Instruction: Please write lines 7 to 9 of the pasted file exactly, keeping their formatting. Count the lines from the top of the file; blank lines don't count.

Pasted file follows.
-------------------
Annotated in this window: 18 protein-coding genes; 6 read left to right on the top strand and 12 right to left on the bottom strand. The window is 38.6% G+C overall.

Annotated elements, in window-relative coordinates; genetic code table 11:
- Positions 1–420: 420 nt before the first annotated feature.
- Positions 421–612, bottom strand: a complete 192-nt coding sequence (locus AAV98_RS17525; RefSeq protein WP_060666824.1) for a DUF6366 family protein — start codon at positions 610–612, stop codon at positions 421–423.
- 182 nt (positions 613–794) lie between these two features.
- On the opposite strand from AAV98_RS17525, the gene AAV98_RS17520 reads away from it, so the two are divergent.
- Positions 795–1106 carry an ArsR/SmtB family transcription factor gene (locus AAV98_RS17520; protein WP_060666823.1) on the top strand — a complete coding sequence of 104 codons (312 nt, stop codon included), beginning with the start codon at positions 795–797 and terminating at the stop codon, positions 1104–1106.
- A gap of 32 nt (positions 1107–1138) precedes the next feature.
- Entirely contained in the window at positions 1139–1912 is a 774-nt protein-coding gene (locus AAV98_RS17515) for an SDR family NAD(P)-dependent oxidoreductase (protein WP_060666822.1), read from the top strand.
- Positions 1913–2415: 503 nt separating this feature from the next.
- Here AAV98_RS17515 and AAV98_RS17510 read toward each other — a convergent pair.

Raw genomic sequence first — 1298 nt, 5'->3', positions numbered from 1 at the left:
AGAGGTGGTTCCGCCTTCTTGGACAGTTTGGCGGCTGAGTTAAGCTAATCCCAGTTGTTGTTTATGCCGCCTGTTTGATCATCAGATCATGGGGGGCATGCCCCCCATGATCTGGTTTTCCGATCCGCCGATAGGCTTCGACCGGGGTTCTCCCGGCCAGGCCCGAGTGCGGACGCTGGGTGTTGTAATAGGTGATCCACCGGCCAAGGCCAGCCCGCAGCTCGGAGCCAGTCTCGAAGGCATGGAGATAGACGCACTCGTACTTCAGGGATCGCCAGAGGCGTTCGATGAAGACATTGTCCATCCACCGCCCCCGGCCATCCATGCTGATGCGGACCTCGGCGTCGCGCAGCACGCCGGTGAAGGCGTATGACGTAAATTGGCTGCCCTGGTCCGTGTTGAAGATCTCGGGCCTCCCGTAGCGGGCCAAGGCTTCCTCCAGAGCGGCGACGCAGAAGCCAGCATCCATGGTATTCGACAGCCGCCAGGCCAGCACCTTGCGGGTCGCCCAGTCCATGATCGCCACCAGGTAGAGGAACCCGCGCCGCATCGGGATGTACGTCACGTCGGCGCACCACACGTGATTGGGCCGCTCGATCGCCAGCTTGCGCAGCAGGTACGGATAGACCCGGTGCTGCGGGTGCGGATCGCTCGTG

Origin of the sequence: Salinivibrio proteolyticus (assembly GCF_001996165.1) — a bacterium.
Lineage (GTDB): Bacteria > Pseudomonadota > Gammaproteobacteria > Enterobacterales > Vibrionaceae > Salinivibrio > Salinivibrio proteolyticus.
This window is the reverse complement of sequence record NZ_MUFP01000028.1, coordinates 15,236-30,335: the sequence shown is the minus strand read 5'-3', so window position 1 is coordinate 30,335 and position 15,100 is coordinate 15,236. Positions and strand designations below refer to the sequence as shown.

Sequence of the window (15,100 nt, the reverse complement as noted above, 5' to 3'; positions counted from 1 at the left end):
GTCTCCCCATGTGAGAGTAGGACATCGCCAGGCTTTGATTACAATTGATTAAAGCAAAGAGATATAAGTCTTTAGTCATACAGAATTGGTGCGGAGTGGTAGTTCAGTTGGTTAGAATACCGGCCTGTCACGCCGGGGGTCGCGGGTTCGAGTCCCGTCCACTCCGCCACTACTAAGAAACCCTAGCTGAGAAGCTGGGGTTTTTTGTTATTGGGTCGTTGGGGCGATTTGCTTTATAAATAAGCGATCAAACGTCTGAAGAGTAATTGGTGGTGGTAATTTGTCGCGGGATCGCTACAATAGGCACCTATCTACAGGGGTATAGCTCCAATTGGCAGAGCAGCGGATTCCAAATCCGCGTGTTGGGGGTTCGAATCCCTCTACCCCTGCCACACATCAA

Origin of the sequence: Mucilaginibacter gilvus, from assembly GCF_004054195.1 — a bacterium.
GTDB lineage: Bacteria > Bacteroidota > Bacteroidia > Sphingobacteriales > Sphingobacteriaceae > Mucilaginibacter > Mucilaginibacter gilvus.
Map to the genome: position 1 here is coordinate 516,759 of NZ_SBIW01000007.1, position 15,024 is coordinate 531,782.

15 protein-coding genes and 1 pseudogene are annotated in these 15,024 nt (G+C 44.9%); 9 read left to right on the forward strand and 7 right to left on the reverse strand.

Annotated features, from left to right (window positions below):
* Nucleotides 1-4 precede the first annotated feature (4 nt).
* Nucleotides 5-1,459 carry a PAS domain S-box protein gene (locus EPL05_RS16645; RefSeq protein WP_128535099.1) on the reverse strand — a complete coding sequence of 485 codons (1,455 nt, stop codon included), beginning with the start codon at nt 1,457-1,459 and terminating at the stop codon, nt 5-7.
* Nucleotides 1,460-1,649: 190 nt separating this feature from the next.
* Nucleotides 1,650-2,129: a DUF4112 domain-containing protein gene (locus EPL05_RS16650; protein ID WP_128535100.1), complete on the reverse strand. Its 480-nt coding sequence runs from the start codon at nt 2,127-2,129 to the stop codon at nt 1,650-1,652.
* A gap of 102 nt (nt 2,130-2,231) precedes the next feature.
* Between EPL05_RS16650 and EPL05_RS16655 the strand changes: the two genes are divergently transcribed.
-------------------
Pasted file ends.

- Positions 795–1106 carry an ArsR/SmtB family transcription factor gene (locus AAV98_RS17520; protein WP_060666823.1) on the top strand — a complete coding sequence of 104 codons (312 nt, stop codon included), beginning with the start codon at positions 795–797 and terminating at the stop codon, positions 1104–1106.
- A gap of 32 nt (positions 1107–1138) precedes the next feature.
- Entirely contained in the window at positions 1139–1912 is a 774-nt protein-coding gene (locus AAV98_RS17515) for an SDR family NAD(P)-dependent oxidoreductase (protein WP_060666822.1), read from the top strand.